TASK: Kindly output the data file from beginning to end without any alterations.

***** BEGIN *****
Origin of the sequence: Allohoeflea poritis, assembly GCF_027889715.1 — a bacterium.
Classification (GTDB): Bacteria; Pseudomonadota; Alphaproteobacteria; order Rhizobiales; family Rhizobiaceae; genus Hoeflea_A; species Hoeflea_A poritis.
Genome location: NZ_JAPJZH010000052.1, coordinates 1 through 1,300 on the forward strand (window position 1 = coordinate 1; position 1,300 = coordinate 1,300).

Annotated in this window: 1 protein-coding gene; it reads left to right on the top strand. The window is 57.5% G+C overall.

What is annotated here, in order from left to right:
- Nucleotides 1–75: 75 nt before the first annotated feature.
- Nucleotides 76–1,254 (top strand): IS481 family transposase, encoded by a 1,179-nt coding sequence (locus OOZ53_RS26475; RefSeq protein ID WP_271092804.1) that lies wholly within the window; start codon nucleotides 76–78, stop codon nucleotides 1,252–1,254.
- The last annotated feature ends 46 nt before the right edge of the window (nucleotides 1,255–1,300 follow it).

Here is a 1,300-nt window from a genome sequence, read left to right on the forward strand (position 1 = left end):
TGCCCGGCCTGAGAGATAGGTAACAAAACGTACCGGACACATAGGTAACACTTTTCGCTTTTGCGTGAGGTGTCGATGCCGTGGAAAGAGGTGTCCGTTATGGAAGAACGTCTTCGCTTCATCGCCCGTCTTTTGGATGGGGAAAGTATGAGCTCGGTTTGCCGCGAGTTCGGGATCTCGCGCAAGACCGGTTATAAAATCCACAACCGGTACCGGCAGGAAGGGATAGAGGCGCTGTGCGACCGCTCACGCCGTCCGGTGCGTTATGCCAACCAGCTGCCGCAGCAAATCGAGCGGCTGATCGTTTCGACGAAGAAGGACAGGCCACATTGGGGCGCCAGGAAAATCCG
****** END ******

Origin of the sequence: Allohoeflea poritis, assembly GCF_027889715.1 — a bacterium.
Classification (GTDB): Bacteria; Pseudomonadota; Alphaproteobacteria; order Rhizobiales; family Rhizobiaceae; genus Hoeflea_A; species Hoeflea_A poritis.
Genome location: NZ_JAPJZH010000052.1, coordinates 1 through 1,300 on the forward strand (window position 1 = coordinate 1; position 1,300 = coordinate 1,300).

Annotated in this window: 1 protein-coding gene; it reads left to right on the top strand. The window is 57.5% G+C overall.

What is annotated here, in order from left to right:
- Nucleotides 1–75: 75 nt before the first annotated feature.
- Nucleotides 76–1,254 (top strand): IS481 family transposase, encoded by a 1,179-nt coding sequence (locus OOZ53_RS26475; RefSeq protein ID WP_271092804.1) that lies wholly within the window; start codon nucleotides 76–78, stop codon nucleotides 1,252–1,254.
- The last annotated feature ends 46 nt before the right edge of the window (nucleotides 1,255–1,300 follow it).

Here is a 1,300-nt window from a genome sequence, read left to right on the forward strand (position 1 = left end):
TGCCCGGCCTGAGAGATAGGTAACAAAACGTACCGGACACATAGGTAACACTTTTCGCTTTTGCGTGAGGTGTCGATGCCGTGGAAAGAGGTGTCCGTTATGGAAGAACGTCTTCGCTTCATCGCCCGTCTTTTGGATGGGGAAAGTATGAGCTCGGTTTGCCGCGAGTTCGGGATCTCGCGCAAGACCGGTTATAAAATCCACAACCGGTACCGGCAGGAAGGGATAGAGGCGCTGTGCGACCGCTCACGCCGTCCGGTGCGTTATGCCAACCAGCTGCCGCAGCAAATCGAGCGGCTGATCGTTTCGACGAAGAAGGACAGGCCACATTGGGGCGCCAGGAAAATCCG